Cleat meaning

klēt
Frequency:
The definition of a cleat is a shoe with metal, rubber or other material projecting from the sole that helps you to get a better grip, or the metal, rubber or other pieces that project from the bottom of the shoe.

Shoes with little metal pieces on the bottom to help you get a grip when playing football are an example of cleats.

The little metal pieces on the bottom of your football shoes are an example of cleats.

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A small metal or wood fitting, specif. one with projecting ends, fixed as to the deck of a ship and used to secure a rope.
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A strip of wood or iron used to strengthen or support the surface to which it is attached.
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A piece of metal or wood having projecting arms or ends on which a rope can be wound or secured.
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A wedge-shaped piece of material, such as wood, that is fastened onto something, such as a spar, to act as a support or prevent slippage.
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A spurlike device used in gripping a tree or pole in climbing.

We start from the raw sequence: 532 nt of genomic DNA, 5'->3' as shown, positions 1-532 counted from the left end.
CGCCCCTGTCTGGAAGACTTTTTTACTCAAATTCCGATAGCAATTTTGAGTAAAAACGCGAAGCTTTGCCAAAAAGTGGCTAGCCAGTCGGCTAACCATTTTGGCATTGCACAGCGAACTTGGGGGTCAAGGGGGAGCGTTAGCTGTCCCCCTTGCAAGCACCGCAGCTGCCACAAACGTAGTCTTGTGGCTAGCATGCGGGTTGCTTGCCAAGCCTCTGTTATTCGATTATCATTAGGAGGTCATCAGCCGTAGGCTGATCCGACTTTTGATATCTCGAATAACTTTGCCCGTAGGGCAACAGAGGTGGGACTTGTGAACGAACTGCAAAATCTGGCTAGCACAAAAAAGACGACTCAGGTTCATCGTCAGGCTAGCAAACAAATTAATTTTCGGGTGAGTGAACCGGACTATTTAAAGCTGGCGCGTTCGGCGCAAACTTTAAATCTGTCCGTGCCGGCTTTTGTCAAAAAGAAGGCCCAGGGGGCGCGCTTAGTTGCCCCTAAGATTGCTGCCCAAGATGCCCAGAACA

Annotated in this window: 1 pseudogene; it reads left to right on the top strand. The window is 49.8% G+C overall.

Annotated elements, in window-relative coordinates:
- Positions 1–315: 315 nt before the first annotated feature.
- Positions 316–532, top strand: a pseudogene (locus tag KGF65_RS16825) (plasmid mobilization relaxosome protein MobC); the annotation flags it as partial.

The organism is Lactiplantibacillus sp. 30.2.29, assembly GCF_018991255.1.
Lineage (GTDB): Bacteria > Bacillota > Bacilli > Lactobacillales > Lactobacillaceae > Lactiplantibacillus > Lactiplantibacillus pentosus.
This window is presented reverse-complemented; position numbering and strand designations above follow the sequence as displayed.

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To supply, support, secure, or strengthen with a cleat.
verb
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A piece of wood, metal, or plastic, often wedge-shaped, fastened to something to strengthen it or give secure footing: cleats are used on gangways, under shelves, on the soles or heels of shoes, etc.
noun
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To fasten to or with a cleat.
verb
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A strip of wood or iron fastened on transversely to something in order to give strength, prevent warping, hold position, etc.
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A continuous metal strip, or angled piece, used to secure metal components.
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(nautical) A device to quickly affix a line or rope, and from which it is also easy to release.
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A protrusion on the bottom of a shoe meant for better traction. (See cleats.)
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To strengthen with a cleat.
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(nautical) To tie off, affix, stopper a line or rope, especially to a cleat.
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Origin of cleat

  • Middle English clete from Old English clēat lump, wedge

    From American Heritage Dictionary of the English Language, 5th Edition

  • From Middle English clete, from Old English clēat, from Proto-Germanic *klautaz (“firm lump”), from Proto-Indo-European *glei- (“to glue, stick together, form into a ball”). Cognate with Dutch kloot (“ball; testicle”) and German Kloß. See also clay and clout.

    From Wiktionary